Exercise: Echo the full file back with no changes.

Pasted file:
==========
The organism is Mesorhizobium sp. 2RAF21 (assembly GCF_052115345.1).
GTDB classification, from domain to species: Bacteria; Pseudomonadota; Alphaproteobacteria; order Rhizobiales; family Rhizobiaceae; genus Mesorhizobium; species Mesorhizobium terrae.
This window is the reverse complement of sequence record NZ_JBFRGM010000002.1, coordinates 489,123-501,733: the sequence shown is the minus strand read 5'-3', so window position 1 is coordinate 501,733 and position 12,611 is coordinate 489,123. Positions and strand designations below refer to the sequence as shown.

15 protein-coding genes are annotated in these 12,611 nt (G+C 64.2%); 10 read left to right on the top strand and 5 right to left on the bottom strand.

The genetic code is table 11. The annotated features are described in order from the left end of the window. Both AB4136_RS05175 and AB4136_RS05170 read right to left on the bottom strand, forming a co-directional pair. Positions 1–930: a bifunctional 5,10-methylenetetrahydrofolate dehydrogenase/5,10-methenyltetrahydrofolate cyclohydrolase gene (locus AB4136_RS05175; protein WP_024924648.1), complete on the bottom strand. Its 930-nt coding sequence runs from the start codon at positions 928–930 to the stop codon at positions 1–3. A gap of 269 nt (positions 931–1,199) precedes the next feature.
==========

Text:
The organism is Mesorhizobium sp. 2RAF21 (assembly GCF_052115345.1).
GTDB classification, from domain to species: Bacteria; Pseudomonadota; Alphaproteobacteria; order Rhizobiales; family Rhizobiaceae; genus Mesorhizobium; species Mesorhizobium terrae.
This window is the reverse complement of sequence record NZ_JBFRGM010000002.1, coordinates 489,123-501,733: the sequence shown is the minus strand read 5'-3', so window position 1 is coordinate 501,733 and position 12,611 is coordinate 489,123. Positions and strand designations below refer to the sequence as shown.

15 protein-coding genes are annotated in these 12,611 nt (G+C 64.2%); 10 read left to right on the top strand and 5 right to left on the bottom strand.

The genetic code is table 11. The annotated features are described in order from the left end of the window. Both AB4136_RS05175 and AB4136_RS05170 read right to left on the bottom strand, forming a co-directional pair. Positions 1–930: a bifunctional 5,10-methylenetetrahydrofolate dehydrogenase/5,10-methenyltetrahydrofolate cyclohydrolase gene (locus AB4136_RS05175; protein WP_024924648.1), complete on the bottom strand. Its 930-nt coding sequence runs from the start codon at positions 928–930 to the stop codon at positions 1–3. A gap of 269 nt (positions 931–1,199) precedes the next feature.